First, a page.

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Videos: See Microsoft’s new DirectX Raytracing in action

Wednesday, March 21st, 2018 | Posted by Jim Thacker

Remedy’s demo of DirectX Raytracing in its Northlight engine, running on Nvidia’s high-end Volta GPUs. Microsoft’s new extension of DirectX 12 should make similar effects possible on any DX12 hardware.

 
Microsoft has announced DirectX Raytracing (DXR), an extension of DirectX 12 that integrates ray tracing into the graphics API as an alternative to traditional rasterisation.

The technology, which will be supported in Unreal Engine and Unity, should make it possible to create more realistic real-time graphics on DX12-capable platforms: currently Windows 10 and Xbox One.

And as a taste of what will be possible, two major game developers have released demos of DXR running on their own engines: Remedy Entertainment’s Northlight (above) and EA’s experimental Halcyon engine.

The realism of ray tracing in real time
Although ray tracing generates more photorealistic output than rasterisation – hence its widespread adoption for offline visual effects work – it is also more computationally demanding.

As a result, real-time applications like games have largely stuck to rasterisation, plus an increasingly unwieldy bag of tricks designed to increase the realism of the output, as set out in this Microsoft blog post.

DirectX Raytracing should make such workarounds unnecessary, leading to more subtle, realistic real-time graphics – at least on hardware powerful enough to support it.

Works on any DirectX 12 hardware, but further GPU acceleration due in future
DXR introduces a range of new concepts into the DirectX 12 API, including a full 3D representation of the environment in a format optimal for traversal by the GPU; a new command list method that forms the starting point for tracing rays; and a set of HLSL shader types, including the ray generation shader itself.

What it doesn’t introduce is a new GPU engine: DXR is designed to run on DX12’s existing graphics and compute engines, so it should be supported on any current DX12 hardware, if only as a fallback.

Beyond that, it’s down to the individual manufacturers to provide hardware acceleration.

Nvidia was first out of the gate, announcing RTX, a new technology that will “power all ray tracing APIs supported by NVIDIA on Volta and future GPUs”.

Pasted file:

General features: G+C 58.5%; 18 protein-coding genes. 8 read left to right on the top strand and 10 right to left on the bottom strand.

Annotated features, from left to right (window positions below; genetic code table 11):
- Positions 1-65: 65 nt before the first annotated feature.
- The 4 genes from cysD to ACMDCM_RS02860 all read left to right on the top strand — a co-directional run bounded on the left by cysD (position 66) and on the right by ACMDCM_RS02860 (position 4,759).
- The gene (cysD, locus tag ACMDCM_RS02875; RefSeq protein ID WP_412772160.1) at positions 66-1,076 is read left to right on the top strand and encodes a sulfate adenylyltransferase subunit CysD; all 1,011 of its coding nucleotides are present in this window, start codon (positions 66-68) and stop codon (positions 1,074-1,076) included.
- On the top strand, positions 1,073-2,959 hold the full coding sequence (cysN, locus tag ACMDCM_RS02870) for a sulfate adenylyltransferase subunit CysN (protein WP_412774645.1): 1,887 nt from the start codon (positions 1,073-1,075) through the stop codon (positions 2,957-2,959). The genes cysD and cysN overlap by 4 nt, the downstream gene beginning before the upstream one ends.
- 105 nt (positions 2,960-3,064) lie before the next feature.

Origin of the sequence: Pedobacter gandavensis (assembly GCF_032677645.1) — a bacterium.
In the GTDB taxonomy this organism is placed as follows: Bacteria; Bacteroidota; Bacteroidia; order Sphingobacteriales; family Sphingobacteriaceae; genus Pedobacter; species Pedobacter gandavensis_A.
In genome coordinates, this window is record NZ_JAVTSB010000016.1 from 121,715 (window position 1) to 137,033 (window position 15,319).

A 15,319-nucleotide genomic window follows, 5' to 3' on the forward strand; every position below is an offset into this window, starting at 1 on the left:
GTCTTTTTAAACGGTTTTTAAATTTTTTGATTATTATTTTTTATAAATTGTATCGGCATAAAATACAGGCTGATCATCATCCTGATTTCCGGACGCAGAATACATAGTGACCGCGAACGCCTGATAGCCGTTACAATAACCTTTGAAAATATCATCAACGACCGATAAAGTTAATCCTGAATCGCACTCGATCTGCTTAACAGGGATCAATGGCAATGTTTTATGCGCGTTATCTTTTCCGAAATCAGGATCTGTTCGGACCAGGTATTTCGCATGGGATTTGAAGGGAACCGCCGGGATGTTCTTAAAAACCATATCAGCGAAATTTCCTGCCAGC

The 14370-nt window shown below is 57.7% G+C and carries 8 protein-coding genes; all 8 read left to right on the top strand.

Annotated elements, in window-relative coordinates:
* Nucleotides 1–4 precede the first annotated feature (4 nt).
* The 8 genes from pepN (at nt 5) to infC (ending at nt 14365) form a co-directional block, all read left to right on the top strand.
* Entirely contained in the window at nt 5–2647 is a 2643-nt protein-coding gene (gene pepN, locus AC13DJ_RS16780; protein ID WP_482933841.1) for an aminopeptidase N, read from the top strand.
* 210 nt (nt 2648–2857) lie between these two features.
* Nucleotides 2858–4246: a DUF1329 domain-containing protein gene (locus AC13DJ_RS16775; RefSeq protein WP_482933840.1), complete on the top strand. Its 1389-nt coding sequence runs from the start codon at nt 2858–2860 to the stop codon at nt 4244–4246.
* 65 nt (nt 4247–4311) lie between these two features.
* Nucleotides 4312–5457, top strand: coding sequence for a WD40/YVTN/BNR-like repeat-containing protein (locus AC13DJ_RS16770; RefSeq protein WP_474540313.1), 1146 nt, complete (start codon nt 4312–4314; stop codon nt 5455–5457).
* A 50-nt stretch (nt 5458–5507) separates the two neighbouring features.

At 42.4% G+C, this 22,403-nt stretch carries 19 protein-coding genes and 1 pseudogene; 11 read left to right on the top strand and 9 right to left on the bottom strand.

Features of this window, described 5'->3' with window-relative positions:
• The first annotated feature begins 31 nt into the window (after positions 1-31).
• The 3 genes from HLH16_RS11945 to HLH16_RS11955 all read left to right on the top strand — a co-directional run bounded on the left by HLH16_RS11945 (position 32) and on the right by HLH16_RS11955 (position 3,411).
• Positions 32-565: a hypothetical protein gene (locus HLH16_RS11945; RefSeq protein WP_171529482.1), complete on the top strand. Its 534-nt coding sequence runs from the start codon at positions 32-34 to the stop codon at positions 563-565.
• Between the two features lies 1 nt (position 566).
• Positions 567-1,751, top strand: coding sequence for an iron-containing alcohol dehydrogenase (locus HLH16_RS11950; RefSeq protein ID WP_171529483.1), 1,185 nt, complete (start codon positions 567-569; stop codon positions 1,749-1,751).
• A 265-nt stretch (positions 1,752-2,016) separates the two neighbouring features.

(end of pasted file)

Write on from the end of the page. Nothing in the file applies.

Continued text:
At the minute, the Volta architecture is confined to high-end workstation and datacenter cards like the Quadro GV100 and Tesla V100 – the closest thing to a gaming card is the $3,000 Titan V.

However, that’s still more concrete than AMD, which has so far only announced that it is “collaborating with Microsoft to help define, refine and support the future of DirectX 12 and ray tracing”.

 

Pica Pica, a demo created by EA’s SEED research division, shows DirectX Raytracing on the experimental Halcyon engine. EA has announced that its widely used Frostbite engine will also support DXR.

 
Demos: see real-time ray traced reflectsions, AO, soft shadows, SSS and more
As a teaser for what DXR may mean for gamers, two major devs have released demos of the tech in action.

Remedy Entertainment’s demo (top of story) shows real-time ray tracing in its Northlight engine, used on Quantum Break, while EA’s (above) uses its experimental new Halcyon engine.

Both also use Nvidia’s RTX technology and Volta GPUs, so they’re strictly best-case scenarios.

However, they’re good-looking best-case scenarios, demonstrating a range of capabilities includig ray traced reflections, ambient occlusion, soft shadows, transparency, subsurface scattering and dynamic GI.

According to Nvidia, demos of RTX in use in Unity and Unreal Engine are also due later in the week, so we’ll update once they go online. Benchmarking firm Futuremark has its own DirectX Raytracing demo here.

 

 
Updated 22 March 2018: The Unreal Engine demo is now live, and it was worth waiting for.

Created in partnership with ILMxLAB, the 60-second comedy short shows two Star Wars Imperial troopers being sent on a very unfortunate posting, thanks to a bit of careless talk in an elevator.

So when will we see DirectX Raytracing in a commercial game?
As for what may trickle down to commercial titles, and when, AnandTech has an interesting article analysing how long it will be before DXR becomes the norm in games, concluding that while a full transition is “2+ years out”, we might see DXR-driven effects on existing DX12 hardware “as soon as late this year”.

 
Read more about how DirectX 12 Raytracing works on Microsoft’s developer blog

Read more about how RTX supports DXR on new Nvidia GPUs on NVidia’s developer blog

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